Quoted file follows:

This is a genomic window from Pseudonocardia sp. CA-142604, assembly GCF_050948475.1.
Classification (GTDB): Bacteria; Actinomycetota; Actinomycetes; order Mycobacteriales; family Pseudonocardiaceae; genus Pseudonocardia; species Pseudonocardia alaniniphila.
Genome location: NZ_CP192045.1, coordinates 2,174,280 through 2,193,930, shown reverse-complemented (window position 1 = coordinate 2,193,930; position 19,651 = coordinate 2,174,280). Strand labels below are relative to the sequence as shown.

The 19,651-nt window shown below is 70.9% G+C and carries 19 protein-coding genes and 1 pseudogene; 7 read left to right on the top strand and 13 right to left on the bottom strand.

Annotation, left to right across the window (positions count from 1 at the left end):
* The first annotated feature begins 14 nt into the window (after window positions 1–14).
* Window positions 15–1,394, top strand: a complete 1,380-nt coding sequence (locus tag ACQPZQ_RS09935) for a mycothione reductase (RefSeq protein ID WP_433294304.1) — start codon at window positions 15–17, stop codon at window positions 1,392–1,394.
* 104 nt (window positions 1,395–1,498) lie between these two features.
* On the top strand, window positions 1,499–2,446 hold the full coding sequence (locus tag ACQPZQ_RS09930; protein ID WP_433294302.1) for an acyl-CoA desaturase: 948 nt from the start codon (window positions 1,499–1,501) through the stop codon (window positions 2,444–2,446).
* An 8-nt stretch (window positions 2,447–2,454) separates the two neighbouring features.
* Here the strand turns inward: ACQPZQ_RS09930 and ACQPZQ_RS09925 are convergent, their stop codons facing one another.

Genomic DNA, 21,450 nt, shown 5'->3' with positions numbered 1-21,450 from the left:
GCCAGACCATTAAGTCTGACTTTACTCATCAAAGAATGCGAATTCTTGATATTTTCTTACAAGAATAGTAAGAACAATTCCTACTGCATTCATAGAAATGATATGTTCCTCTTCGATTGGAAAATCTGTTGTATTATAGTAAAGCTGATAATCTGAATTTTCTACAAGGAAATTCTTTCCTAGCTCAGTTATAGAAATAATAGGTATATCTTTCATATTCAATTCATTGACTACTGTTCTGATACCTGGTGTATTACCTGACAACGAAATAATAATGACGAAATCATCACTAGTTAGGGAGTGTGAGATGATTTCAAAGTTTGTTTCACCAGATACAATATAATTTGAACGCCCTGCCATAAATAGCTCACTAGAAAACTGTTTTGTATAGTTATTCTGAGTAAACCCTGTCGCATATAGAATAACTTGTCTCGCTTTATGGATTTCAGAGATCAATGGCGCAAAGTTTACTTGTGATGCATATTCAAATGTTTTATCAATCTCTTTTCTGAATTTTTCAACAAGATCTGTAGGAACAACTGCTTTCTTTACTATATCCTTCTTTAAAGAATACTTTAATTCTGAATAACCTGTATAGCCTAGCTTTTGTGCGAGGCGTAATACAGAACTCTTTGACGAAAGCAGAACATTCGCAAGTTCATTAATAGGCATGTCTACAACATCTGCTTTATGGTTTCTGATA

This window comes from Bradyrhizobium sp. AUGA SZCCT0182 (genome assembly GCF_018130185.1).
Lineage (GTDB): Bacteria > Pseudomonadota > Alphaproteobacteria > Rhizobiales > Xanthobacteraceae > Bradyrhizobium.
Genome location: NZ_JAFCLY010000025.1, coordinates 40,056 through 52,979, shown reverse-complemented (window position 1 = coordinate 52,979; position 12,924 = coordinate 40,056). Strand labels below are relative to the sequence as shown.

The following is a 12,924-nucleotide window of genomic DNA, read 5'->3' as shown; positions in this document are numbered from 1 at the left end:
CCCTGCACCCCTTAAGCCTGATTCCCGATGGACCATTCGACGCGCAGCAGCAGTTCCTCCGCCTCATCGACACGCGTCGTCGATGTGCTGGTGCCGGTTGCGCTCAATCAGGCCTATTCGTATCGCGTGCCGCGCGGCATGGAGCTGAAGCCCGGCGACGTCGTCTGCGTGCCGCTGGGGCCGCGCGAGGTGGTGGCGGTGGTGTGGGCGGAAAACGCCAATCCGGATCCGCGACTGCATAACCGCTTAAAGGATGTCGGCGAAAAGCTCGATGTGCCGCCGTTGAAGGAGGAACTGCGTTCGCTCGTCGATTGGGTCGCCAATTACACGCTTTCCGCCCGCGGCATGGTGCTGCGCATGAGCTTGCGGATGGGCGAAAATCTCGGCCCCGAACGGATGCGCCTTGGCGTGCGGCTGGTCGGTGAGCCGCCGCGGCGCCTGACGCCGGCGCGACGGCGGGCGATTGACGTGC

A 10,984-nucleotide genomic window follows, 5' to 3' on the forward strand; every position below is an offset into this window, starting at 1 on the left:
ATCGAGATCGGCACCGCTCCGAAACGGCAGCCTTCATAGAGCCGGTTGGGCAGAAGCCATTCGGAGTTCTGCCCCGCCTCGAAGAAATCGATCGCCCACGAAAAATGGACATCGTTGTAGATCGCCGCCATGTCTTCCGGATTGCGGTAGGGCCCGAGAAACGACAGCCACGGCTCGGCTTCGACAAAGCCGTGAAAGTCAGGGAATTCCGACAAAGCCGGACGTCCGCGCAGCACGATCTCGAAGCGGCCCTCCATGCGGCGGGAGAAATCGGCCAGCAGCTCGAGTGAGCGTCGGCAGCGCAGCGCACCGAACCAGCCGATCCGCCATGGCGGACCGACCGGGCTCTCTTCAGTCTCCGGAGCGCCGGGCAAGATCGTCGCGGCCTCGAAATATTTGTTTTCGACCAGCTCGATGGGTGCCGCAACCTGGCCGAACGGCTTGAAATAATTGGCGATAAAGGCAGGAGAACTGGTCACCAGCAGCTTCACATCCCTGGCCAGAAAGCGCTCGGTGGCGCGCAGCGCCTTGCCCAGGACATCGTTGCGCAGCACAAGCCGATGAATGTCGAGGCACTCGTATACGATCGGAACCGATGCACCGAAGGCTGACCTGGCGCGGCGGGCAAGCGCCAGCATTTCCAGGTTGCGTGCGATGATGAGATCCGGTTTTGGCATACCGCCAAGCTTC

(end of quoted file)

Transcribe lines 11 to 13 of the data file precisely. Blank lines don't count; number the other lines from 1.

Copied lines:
* Here the strand turns inward: ACQPZQ_RS09930 and ACQPZQ_RS09925 are convergent, their stop codons facing one another.

Genomic DNA, 21,450 nt, shown 5'->3' with positions numbered 1-21,450 from the left:
GCCAGACCATTAAGTCTGACTTTACTCATCAAAGAATGCGAATTCTTGATATTTTCTTACAAGAATAGTAAGAACAATTCCTACTGCATTCATAGAAATGATATGTTCCTCTTCGATTGGAAAATCTGTTGTATTATAGTAAAGCTGATAATCTGAATTTTCTACAAGGAAATTCTTTCCTAGCTCAGTTATAGAAATAATAGGTATATCTTTCATATTCAATTCATTGACTACTGTTCTGATACCTGGTGTATTACCTGACAACGAAATAATAATGACGAAATCATCACTAGTTAGGGAGTGTGAGATGATTTCAAAGTTTGTTTCACCAGATACAATATAATTTGAACGCCCTGCCATAAATAGCTCACTAGAAAACTGTTTTGTATAGTTATTCTGAGTAAACCCTGTCGCATATAGAATAACTTGTCTCGCTTTATGGATTTCAGAGATCAATGGCGCAAAGTTTACTTGTGATGCATATTCAAATGTTTTATCAATCTCTTTTCTGAATTTTTCAACAAGATCTGTAGGAACAACTGCTTTCTTTACTATATCCTTCTTTAAAGAATACTTTAATTCTGAATAACCTGTATAGCCTAGCTTTTGTGCGAGGCGTAATACAGAACTCTTTGACGAAAGCAGAACATTCGCAAGTTCATTAATAGGCATGTCTACAACATCTGCTTTATGGTTTCTGATA